Has Julian Fellowes successfully crossed the Atlantic?

The British designer transposes into New York at the end of the XIXe century the ingredients that made the success of the series Downton Abbey. Between polite indifference and sarcasm, the British press comments on the result. The Gilded Age is broadcast in France on OCS.

The first scene of The Gilded Age takes us to Central Park, New York, in 1882. Sheep bleat away in front of a convoy of carts loaded with furniture. “They turn around and run away from the camera. A wise decision, all things considered,” mocks Lucy Mangan, the TV critic of the Guardian.

A good decade ago, British screenwriter and director Julian Fellowes found success with Downton Abbey, a soap that traced the struggle against the decline of an aristocratic Yorkshire family in the years 1910-1930, as well as the aspirations of its domestic workers. The codes of the old world were cracking, and the characters, each in their own way, sought over the course of six seasons to take advantage of this new deal.

Old families, new rich and house staff

Purchased in the United States by the PBS channel, awarded at the Golden Globes and at the Emmy Awards, Downton Abbey captivated the American public. At the start of 2022, Julian Fellowes is trying to repeat his feat. On January 24, HBO began broadcasting The Gilded Age, the Briton’s first American creation (available one day later in France, on OCS). As its name suggests, it takes place in New York during what is known as the “Golden Age”, this period of reconstruction and economic take-off which followed the Civil War.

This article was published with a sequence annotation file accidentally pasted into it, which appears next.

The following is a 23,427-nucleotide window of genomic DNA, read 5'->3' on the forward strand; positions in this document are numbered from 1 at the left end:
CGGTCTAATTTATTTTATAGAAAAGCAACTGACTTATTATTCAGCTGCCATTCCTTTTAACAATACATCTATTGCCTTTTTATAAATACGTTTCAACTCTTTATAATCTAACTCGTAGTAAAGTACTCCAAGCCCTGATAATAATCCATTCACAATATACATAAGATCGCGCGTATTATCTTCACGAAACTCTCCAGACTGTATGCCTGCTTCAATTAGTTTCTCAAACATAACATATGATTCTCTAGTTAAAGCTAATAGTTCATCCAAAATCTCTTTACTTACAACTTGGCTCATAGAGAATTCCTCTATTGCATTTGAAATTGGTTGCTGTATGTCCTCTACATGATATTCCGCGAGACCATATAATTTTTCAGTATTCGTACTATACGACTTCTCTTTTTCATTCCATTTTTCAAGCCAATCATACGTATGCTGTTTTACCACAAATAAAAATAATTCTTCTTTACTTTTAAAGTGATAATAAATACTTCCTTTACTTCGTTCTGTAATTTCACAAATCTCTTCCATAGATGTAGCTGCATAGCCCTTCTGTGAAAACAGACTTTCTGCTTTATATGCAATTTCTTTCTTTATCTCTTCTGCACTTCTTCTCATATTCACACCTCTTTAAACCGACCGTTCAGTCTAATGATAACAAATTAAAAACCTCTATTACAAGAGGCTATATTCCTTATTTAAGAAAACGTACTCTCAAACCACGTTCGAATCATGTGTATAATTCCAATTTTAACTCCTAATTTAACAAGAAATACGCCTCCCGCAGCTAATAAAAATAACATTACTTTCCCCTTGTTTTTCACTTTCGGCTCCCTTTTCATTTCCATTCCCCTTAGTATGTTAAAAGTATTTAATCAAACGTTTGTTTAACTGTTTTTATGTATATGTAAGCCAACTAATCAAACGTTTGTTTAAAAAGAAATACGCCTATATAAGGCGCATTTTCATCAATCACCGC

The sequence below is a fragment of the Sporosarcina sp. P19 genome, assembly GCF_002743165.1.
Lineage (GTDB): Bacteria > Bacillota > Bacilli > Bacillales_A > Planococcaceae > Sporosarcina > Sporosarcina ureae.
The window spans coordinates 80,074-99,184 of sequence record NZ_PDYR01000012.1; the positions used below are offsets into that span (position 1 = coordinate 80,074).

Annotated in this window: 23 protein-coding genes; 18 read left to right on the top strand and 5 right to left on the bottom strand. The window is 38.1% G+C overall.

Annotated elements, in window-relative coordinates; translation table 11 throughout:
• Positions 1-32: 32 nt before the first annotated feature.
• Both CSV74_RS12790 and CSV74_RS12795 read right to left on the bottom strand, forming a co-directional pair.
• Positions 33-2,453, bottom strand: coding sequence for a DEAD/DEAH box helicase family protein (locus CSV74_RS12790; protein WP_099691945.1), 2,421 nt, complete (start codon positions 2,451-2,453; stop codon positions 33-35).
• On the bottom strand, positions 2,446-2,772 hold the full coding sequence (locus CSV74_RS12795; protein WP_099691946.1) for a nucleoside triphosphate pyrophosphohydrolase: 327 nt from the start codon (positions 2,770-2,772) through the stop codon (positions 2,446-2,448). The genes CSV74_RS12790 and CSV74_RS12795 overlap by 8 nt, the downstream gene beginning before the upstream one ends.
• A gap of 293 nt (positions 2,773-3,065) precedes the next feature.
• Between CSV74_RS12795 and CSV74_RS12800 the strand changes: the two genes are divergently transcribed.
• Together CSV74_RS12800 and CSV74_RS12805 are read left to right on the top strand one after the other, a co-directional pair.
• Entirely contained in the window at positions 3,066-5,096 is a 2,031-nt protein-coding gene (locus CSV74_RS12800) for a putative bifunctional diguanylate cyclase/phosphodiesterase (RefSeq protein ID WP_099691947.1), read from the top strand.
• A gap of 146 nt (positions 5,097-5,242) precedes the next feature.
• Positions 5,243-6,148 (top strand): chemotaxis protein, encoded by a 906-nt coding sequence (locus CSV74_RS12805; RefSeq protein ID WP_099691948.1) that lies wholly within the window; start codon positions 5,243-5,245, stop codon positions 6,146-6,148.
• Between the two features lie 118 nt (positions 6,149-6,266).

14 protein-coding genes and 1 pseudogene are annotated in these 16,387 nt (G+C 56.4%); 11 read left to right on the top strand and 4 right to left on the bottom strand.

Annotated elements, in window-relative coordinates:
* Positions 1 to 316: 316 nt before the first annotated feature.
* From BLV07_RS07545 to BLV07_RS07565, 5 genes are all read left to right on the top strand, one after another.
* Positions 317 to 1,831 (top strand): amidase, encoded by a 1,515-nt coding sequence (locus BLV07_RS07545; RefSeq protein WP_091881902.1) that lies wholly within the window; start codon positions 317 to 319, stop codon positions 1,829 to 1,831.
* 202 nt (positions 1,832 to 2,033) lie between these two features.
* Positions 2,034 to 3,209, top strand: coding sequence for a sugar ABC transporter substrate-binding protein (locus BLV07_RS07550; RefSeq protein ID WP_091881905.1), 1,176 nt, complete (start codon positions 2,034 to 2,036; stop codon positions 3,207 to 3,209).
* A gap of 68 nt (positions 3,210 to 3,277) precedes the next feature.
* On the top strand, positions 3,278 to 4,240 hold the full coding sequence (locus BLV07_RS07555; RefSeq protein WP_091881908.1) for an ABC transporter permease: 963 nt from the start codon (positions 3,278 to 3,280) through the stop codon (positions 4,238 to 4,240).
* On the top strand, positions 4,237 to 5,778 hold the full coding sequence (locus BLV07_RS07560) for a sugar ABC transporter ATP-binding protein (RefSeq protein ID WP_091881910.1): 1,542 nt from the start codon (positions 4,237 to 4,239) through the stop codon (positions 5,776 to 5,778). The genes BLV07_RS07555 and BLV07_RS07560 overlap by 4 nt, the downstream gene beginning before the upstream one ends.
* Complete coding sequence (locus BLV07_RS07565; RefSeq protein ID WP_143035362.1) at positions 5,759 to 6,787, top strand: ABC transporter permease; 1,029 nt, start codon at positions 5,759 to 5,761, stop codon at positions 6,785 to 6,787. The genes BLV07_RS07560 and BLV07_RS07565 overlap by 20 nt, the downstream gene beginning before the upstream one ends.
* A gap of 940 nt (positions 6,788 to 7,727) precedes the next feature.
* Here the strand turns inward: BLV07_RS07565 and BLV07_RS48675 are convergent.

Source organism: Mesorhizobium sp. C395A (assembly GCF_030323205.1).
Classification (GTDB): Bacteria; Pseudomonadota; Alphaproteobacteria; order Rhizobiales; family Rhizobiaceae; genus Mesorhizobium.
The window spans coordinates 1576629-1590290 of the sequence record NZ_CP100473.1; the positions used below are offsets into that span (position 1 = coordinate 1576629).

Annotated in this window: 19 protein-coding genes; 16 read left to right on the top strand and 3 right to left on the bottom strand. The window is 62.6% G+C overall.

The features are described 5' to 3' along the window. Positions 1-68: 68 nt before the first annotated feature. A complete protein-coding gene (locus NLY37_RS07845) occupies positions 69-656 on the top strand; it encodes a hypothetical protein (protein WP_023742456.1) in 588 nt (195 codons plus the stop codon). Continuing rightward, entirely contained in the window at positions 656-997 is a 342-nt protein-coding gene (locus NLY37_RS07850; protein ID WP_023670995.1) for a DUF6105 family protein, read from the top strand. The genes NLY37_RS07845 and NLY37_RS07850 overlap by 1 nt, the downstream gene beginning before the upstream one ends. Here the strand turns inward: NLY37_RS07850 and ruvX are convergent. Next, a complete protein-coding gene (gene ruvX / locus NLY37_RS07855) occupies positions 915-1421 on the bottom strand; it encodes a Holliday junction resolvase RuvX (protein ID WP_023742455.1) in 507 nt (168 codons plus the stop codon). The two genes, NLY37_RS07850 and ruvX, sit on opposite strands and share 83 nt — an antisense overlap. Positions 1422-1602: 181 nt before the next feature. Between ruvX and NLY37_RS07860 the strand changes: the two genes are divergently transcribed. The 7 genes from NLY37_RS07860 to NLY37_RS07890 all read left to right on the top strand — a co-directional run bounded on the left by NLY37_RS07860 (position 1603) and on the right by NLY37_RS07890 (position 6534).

For many critics, The Gilded Age is an American version of Downton Abbey. Even if the title and the country change, “we all know what we are dealing with, recaps Lucy Mangan in The Guardian. There are the smart people – those old families who have lived in New York since the day a Dutchman dreamed of it. There are the upstarts, who made dodgy chunks of money building railroads and are now erecting luxurious mansions all over Manhattan, hoping to make their way into high society.”

And, as in Downton Abbey, there are the house staff, adds the journalist. From the office, in the basement of mansions, maids, kitchen workers, chambermaids and footmen gossip about their employers “as soon as the butler, an imposing presence, has his back turned”.

Too syrupy, not cozy enough

Does the set work? James Jackson, the critic of the venerable daily The Times, had some fears before watching the pilot of The Gilded Age, lasting 81 minutes:

The idea of ​​having to follow the


Mary Beloeil

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